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Old 04-20-2015, 08:37 AM   #1
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Making a chopping board out of a tree

Hi all, I hope i have posted this in the right forum.

We have recently cut down an ash tree and divided it in to decent thick pieces.

We would like to turn it in to a chinese style chopping board.

I have looked at a few websites advising only sanding and finishing with oil is required. However, my mum and some people at my local restaurant told me to soak the board in water for a few days and that will stop it from cracking when being used.

Are the methods mentioned above correct, if not which method would you lot recommend?

Thanks!

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Old 04-20-2015, 08:58 AM   #2
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Being that I make turkey calls and get all my wood from a mill that kiln tries the wood, I don't think soaking your wood or boards will prevent it from cracking, when wood dries out it will crack, unless kiln dried to certain %.
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Old 04-20-2015, 04:24 PM   #3
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Your wood needs to reach an equlibrum with the moisture inside of it and the atsmosphere it's going to live in.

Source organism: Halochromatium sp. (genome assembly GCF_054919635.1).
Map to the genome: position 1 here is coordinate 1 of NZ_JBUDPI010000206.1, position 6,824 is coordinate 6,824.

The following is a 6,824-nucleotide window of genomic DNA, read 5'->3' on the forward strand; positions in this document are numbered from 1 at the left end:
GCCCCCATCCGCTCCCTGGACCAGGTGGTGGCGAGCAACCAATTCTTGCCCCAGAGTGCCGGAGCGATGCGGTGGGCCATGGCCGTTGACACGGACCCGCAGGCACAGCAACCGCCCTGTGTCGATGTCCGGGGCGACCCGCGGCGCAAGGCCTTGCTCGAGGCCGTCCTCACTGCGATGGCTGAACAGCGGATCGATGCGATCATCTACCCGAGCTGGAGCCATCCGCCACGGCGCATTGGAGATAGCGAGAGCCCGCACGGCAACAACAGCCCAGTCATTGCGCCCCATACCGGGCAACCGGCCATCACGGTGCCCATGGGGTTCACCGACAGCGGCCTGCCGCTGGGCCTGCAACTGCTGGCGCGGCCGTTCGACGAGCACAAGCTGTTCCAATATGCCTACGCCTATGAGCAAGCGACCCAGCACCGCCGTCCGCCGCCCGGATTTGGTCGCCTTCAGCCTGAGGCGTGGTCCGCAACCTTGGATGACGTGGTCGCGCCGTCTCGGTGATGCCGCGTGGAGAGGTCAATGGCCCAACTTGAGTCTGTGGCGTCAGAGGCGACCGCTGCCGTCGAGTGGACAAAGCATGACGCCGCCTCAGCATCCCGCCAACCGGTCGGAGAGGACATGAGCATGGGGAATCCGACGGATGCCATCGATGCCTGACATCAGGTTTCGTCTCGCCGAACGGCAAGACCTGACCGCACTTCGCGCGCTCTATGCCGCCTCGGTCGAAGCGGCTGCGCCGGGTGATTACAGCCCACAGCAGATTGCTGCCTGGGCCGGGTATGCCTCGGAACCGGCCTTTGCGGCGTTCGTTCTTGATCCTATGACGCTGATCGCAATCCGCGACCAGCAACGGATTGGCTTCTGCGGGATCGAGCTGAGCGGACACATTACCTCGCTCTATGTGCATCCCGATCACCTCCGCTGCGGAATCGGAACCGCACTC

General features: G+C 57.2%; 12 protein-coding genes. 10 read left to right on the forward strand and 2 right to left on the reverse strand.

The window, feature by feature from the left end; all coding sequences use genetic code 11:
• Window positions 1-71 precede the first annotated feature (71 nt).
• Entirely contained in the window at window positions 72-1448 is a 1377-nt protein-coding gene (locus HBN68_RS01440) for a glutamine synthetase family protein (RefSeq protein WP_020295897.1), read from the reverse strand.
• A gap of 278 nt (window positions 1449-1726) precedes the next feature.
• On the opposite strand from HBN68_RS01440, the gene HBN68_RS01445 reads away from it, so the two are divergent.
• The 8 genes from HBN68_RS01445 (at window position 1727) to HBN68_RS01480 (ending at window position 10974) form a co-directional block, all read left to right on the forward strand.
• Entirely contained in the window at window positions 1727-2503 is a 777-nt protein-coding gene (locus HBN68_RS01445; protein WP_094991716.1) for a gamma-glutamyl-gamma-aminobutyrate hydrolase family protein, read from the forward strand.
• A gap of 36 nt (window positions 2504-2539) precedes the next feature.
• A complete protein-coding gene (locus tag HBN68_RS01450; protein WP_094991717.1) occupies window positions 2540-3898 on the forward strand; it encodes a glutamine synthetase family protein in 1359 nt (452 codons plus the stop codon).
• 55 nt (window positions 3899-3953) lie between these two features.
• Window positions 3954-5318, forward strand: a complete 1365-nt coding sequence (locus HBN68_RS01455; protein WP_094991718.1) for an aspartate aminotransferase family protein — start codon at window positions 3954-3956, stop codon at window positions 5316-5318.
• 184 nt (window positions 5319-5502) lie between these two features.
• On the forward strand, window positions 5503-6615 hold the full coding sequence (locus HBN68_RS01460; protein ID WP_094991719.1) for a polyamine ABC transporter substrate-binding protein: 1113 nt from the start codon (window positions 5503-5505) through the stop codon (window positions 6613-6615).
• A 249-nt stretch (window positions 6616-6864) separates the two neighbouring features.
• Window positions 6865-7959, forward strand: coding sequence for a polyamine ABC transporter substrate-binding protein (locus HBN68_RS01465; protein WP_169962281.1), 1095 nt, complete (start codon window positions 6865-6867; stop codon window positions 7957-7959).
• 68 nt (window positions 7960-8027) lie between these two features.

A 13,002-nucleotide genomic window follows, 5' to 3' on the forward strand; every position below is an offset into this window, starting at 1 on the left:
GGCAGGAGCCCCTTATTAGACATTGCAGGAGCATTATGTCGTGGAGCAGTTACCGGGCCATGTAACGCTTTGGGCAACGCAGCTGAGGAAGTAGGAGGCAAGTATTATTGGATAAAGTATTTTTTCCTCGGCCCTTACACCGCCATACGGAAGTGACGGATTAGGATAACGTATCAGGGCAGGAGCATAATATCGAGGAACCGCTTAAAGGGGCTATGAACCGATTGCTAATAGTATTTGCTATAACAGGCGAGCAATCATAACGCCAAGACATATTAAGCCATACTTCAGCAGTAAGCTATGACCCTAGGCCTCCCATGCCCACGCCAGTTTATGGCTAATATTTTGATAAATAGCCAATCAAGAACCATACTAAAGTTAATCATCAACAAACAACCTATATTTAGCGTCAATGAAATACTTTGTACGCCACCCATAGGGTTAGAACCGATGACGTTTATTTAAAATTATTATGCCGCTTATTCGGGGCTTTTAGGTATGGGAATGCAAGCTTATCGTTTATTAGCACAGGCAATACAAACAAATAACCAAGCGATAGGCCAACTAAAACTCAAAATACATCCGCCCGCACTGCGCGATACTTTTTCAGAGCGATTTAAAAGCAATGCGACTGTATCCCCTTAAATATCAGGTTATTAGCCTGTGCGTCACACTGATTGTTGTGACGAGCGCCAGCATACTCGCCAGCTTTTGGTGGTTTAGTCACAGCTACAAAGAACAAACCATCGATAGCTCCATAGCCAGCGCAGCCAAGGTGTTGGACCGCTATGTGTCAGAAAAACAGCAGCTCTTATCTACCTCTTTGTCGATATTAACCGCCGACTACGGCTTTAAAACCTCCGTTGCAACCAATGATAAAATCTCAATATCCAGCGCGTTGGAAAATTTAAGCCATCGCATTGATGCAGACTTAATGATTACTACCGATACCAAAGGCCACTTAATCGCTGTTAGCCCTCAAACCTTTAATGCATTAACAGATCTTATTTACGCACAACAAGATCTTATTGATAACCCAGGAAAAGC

To air dry it you need to coat the end grain with a sealer (Wax works fine) so the wood doesn't dry too quickly. This is a major cause of cracks. Stack it so air can circulate around all sides. And wait.

I wouldn't soak it in water as that would only prolong the drying process.
If my fading memory serves me correctly allow aprox. 1 year per 1 inch of thickness for the wood to become stable.

Once you've fabricated your board then only sanding and oil are required for it's care. Use mineral oil as any vegetable oils will become rancid over time. You can add beeswax to the mineral oil and it tends to help prolong the time between treatments.

If it were me. Depending on how much wood you have to use. I'd go ahead and make my board (Provided it wasn't wet and oozing sap). Sand and oil it and just go ahead and use it. I'd also set some wood aside to dry to make a board later if my rushed one failed.

Good luck with your project and keep us informed on it's success or failure. We all learn from both.
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Old 04-20-2015, 11:27 PM   #4
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Cutting board

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Originally Posted by aaron_mky View Post
Hi all, I hope i have posted this in the right forum.

We have recently cut down an ash tree and divided it in to decent thick pieces.

We would like to turn it in to a chinese style chopping board.

I have looked at a few websites advising only sanding and finishing with oil is required. However, my mum and some people at my local restaurant told me to soak the board in water for a few days and that will stop it from cracking when being used.

Are the methods mentioned above correct, if not which method would you lot recommend?

Thanks!